B) research-based best practices for effective, positive management of teaching, learning, and behavior.

 

2) Performance The competent behavior intervention specialist:

 

A) sequences, implements, and evaluates individualized behavioral objectives;

 

B) integrates positive behavioral supports with academic curricula;

 

C) uses varied positive, non-aversive techniques for managing targeted behavior;

 

D) implements positive behavior management plans using systematic recording procedures, establishments of time lines, hierarchies of interventions, and schedules of reinforcement;

 

E) designs, implements, and evaluates behavioral support programs to enhance learners' social and community participation; and

 

F) analyzes critical variables that have an impact on learners' behavior and designs and implements positive behavioral supports.

 

g) Collaborative Relationships The competent behavior intervention specialist uses knowledge of effective written, verbal, and visual communication techniques to foster active inquiry, collaboration, and supportive interaction among professionals, parents, paraprofessional educators, and students.

 

1) Knowledge The competent behavior intervention specialist understands:

 

A) concerns of families of learners whose behavior is interfering with learning and positive strategies to address these concerns;

 

B) strategies of mentoring and collaboration with other behavior intervention specialists, related service personnel, other educators, and paraprofessional educators in implementation of positive behavioral interventions;

 

C) parent education programs and behavior management guides that address positive behavior management and facilitate collaboration and consultation; and

 

D) collaboration and consultation issues in integration of individuals with significant behavioral problems transitioning into and out of alternative environments, including incarceration, psychiatric, and residential facilities.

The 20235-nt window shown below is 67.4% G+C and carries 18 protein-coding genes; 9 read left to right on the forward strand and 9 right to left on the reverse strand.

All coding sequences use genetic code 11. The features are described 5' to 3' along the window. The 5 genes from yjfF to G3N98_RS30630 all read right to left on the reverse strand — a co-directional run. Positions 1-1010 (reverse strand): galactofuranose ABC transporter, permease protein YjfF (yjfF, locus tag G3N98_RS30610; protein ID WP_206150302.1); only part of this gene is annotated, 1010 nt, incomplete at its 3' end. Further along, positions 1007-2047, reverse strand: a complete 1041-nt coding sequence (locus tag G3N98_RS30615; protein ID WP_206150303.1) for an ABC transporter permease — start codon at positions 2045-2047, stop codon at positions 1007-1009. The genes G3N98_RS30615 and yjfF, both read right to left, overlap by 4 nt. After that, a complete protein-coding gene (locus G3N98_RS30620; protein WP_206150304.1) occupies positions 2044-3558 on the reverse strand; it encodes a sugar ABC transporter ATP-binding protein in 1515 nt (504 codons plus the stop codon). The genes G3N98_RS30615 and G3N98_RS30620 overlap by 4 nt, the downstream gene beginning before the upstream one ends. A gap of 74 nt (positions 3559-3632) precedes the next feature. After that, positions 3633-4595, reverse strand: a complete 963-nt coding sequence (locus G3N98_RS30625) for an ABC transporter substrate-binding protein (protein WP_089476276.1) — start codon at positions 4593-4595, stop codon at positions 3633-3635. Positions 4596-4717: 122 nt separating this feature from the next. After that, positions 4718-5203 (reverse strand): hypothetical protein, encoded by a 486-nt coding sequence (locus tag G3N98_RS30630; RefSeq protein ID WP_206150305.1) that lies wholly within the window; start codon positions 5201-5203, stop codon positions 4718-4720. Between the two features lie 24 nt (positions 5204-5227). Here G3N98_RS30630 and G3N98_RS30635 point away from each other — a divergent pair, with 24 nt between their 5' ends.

2) Performance The competent behavior intervention specialist:

 

A) demonstrates skills of problem-solving and conflict resolution;

 

B) designs, implements, and evaluates inservice trainings for teachers, related service personnel, and paraprofessional educators that address positive behavioral intervention needs of learners;

 

C) synthesizes and communicates to stakeholders information available from family, school, the justice system, and referral agencies;

 

D) uses collaborative strategies and counseling techniques with families, learners, related service providers, and other professionals; and

 

E) provides parent education in the implementation of positive behavioral supports in the home environment.

h) Professional Conduct and Leadership The competent behavior intervention specialist understands teaching as a profession, maintains standards of professional conduct, and provides leadership to improve students' learning and well-being.

 

1) Knowledge The competent behavior intervention specialist meets the standards set forth in Section 28.100(h)(1) of this Part.

 

2) Performance The competent behavior intervention specialist:

 

A) uses positive behavioral interventions with consideration of learners' physical freedom and social interaction;

 

B) uses positive behavioral interventions with respect for human dignity and personal privacy;

 

C) serves as an advocate for individuals and their families; and

 

D) collaborates with appropriate agency individuals to reduce family stress and implement family support.

 

i) Reflection and Professional Growth The competent behavior intervention specialist is a reflective practitioner who continually evaluates how choices and actions affect students, parents, and other professionals in the learning community and actively seeks opportunities to grow professionally.

 

1) Knowledge The competent behavior intervention specialist meets the standards set forth in Section 28.100(i)(1) of this Part.

2) Performance participates in professional development activities that assure that practice is consistent with the evolving behavioral research and literature.

 

(Source: Amended at 38 Ill. Reg. 6313, effective February 27, 2014)